In 2019 there was a sudden spike in Amazon fires that captured the world’s media attention. Between them the blazes destroyed 906,000 hectares of rainforest – an area larger than the island of Corsica.
The thousands of fires produced around 400 million tonnes of carbon emissions adding to the atmospheric concentration of greenhouse gases and exposing millions of people to increased air pollution, including the residents of São Paulo, 1,700 miles away.
With an increase of carbon emissions up by 80 per cent on the previous year, a team of scientists led by the UK Centre for Ecology & Hydrology and the Met Office began a research study to discover if meteorological conditions could account for the fire surge during the year.
The team examined data on land use, population density, rainfall patterns, humidity, temperature and lightning to build a picture of the likelihood that factors related to weather conditions may have fuelled the increase. The team’s results indicated that 2019 was not an unusual year meteorologically and this led to the startling finding that there was only a seven per cent chance that weather conditions triggered the increase in fires in the main deforested areas of the Amazon between June and August.
A key aspect of the research was comparing meteorological conditions for any given year with the extent of burned areas, following forest fires. A significant finding was that observations show that the burnt area was higher in 2019 than in previous years in regions where there had already been substantial deforestation.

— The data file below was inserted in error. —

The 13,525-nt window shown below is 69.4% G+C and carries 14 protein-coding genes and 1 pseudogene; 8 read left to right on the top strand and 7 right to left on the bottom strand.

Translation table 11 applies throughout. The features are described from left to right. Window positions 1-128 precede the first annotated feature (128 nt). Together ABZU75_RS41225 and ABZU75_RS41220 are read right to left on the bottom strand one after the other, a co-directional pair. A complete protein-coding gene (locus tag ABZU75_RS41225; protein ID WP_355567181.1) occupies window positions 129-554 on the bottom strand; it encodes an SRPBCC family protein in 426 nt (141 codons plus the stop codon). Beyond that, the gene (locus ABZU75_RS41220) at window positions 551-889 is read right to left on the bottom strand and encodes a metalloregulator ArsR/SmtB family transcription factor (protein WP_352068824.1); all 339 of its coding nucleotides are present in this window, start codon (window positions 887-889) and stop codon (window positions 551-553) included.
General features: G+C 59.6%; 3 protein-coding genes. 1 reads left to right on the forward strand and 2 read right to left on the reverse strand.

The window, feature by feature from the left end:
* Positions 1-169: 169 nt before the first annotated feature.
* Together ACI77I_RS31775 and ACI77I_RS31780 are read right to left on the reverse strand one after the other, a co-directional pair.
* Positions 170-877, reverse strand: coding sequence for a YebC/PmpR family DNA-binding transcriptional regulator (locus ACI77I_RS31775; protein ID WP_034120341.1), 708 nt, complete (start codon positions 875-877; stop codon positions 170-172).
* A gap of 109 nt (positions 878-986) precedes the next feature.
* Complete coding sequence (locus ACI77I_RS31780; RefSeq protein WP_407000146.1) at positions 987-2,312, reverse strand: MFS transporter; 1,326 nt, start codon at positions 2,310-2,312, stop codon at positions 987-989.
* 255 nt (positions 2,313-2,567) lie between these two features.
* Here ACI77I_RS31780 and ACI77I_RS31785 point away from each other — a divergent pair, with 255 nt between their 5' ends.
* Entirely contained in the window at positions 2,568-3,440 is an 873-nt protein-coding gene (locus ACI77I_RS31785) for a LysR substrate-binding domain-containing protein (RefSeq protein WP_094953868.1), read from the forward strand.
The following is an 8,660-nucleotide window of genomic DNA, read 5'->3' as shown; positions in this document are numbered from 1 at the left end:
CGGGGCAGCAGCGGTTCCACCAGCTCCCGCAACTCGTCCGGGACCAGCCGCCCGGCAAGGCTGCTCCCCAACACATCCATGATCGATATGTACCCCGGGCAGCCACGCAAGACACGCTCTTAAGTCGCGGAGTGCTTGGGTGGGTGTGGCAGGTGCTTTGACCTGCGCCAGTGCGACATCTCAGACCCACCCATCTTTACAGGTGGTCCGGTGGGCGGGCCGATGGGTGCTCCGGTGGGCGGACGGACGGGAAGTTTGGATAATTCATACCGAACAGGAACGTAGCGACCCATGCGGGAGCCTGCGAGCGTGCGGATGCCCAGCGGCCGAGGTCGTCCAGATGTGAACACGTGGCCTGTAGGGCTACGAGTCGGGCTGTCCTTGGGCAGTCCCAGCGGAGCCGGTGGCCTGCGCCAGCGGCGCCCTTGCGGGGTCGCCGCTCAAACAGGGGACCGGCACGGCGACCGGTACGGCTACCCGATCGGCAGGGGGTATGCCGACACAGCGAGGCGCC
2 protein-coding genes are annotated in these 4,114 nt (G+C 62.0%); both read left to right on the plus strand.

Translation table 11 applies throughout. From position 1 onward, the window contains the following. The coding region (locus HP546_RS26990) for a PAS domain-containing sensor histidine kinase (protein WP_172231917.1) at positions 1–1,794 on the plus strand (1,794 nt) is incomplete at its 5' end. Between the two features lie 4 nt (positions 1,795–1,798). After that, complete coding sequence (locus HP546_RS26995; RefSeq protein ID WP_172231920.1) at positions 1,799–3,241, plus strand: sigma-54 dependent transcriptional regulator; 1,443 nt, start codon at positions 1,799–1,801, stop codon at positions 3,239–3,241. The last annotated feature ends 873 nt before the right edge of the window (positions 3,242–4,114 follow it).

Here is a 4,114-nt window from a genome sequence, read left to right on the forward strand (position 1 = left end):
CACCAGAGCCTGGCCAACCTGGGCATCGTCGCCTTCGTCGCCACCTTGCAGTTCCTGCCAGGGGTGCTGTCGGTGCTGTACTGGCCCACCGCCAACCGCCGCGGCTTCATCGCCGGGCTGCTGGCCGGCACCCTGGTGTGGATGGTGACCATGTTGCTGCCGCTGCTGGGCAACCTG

Although fires can start from natural sources of ignition within the Amazon, previous studies have shown that fires in the region are rarely ignited without human intervention. The humid rainforest vegetation is not adapted to frequent burning and consequently there is higher tree mortality when fires do occur.
“Our conclusion is that human activity – landscape changes or fires started to clear forest – caused the increased level of burning and not the weather,” says Dr Doug Kelley of UKCEH, who led the research.
Dr Kelley added living trees hold water, and this can suppress the spread of wild fires, even in drought periods. However, in deforested areas, felled wood and vegetation may be drier, acting as fuel for a fire.
The Amazon is crucial to regulating the world’s climate as it absorbs large amounts of carbon dioxide (CO2) from the atmosphere. However, being a significant store of carbon, this may be re-released as CO2 during deforestation and burning.
The scientists say deforestation creates a series of vicious cycles. It reduces the Amazon’s ability to store carbon and absorb CO2 while also increasing the risk of wildfires, which emit greenhouse gases and damage plant life that would otherwise retain carbon and remove CO2 from the atmosphere. While the Amazon ecosystem ‘takes care of itself’ by recycling its own water, deforestation will reduce its ability to do this, and make the rainforest less stable.
Met Office climate scientist Dr Chantelle Burton, a co-author of the study, says: “It is important to be able to understand what is driving changes in fire trends, especially in globally important carbon sinks such as the Amazon. This could help inform decision making around land management practices to minimise unintended impacts – both on short timescales and for future responses to climate change.”
The study – Low meteorological influence found in 2019 Amazonia fires -was funded by the Natural Environment Research Council. It has been published in the journal Biogeosciences.